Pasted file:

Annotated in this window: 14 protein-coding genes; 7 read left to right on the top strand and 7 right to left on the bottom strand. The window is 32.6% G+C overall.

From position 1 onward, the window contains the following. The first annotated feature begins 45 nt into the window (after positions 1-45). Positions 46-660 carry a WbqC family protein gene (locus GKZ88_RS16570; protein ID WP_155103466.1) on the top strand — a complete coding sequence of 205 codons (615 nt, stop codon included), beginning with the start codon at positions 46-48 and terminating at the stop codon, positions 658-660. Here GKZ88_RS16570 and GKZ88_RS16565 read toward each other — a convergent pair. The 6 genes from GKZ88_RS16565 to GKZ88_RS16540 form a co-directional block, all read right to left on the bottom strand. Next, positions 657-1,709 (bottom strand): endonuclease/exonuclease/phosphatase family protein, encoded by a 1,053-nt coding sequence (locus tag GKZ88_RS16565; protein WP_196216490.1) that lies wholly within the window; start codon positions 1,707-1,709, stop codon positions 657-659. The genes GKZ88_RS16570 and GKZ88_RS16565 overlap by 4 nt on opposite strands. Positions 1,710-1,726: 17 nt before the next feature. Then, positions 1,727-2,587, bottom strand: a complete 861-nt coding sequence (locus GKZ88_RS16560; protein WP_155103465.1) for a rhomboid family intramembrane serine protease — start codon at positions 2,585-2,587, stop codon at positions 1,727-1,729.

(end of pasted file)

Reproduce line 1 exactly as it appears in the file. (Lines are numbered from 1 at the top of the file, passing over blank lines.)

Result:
Annotated in this window: 14 protein-coding genes; 7 read left to right on the top strand and 7 right to left on the bottom strand. The window is 32.6% G+C overall.